Suddenly they are everywhere again: election signs. In the vast majority of municipalities it is a neatly pre-printed pallet of election posters on which the parties or the leaders of the list recommend themselves.
But what use do they actually have? “It’s a relic from the past. They have 0.0 effect, but I think everyone has forgotten to stop,” says political scientist Peter van der Heiden of Radboud University Nijmegen at Gelderland broadcaster.
And that while making and placing the election signs is quite a job. Earlier this month, the Bordbusters company in Huissen, for example, started placing 400 preprinted signs, spread over 34 municipalities.
Notes on each other’s sticking technique
The plates are now in places such as Arnhem, Culemborg and Ede, but it is not a uniform sausage. The signs are all in the house style of the municipalities. And this year it is fitting and measuring on the board, because 37 parties are participating in the parliamentary elections. They are all on it; all 37 exactly the same size.
Doetinchem is also working with pre-printed copies of Bordbusters this year. A pity, says Frans Boerman of the local VVD. “In the past, we always met with all parties at the Buha waste company in Doetinchem to glue up signs that the municipality would later place everywhere. Very pleasant, with a cup of coffee and then a comment here and there about someone else’s adhesive technique.”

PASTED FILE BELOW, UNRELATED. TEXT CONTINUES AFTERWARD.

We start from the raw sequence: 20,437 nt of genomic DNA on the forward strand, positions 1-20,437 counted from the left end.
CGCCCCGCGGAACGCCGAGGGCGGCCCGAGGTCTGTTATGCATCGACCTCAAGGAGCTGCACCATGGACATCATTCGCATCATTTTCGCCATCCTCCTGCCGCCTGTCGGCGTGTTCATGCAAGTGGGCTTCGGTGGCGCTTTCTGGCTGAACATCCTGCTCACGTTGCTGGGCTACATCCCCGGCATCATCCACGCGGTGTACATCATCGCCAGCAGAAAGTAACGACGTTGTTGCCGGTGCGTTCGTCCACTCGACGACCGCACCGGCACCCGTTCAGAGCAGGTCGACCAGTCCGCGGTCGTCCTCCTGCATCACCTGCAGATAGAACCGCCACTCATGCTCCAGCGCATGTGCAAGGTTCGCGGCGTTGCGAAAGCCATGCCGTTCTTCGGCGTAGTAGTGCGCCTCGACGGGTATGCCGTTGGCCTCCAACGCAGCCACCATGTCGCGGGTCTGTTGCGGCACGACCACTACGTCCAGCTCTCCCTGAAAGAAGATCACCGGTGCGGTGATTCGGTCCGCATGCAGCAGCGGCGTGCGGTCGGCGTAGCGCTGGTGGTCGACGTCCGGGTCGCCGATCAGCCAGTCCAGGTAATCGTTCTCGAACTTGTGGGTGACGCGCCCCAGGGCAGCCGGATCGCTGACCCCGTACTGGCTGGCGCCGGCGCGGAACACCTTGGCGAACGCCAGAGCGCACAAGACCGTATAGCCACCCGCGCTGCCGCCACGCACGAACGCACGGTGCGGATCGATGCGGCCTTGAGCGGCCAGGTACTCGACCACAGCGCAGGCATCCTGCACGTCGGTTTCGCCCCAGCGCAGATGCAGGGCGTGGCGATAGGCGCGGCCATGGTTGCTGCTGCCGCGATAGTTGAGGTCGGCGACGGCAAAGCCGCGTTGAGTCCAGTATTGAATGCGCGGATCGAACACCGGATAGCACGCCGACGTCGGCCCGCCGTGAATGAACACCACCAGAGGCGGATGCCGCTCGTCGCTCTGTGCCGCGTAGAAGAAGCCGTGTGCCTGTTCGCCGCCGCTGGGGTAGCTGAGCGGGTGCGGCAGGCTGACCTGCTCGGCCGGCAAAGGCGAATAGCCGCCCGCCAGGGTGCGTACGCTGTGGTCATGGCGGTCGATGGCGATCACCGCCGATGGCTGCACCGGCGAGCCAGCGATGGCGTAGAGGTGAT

Billboards, preprinted signs or even digital signs; ultimately it’s all about the effect, right? Professor of media and society Rens Vliegenthart of the University of Amsterdam once conducted a study into the evolution of election posters. He calls posters as a campaign tool ‘completely irrelevant’. “Nobody can be convinced by just a poster to vote for a party,” he said at the time.
And he still stands behind that statement. “At the time, that was still about the municipal elections. National parties naturally have more campaign options, so that posters may matter even less,” says Vliegenthart. “At most, those signs can remind people that the elections are coming.”
A beautiful image of the time
If it’s so much of a hassle about nothing, why don’t we stop? Probably because the signs belong to a long tradition of elections in our country. “It is one of the few campaign tools that has been used for a long time,” says Vliegenthart. “Together they form a beautiful image of the time.”
Just a habit, confirms political scientist Peter van der Heiden. “They will be back in the next elections.”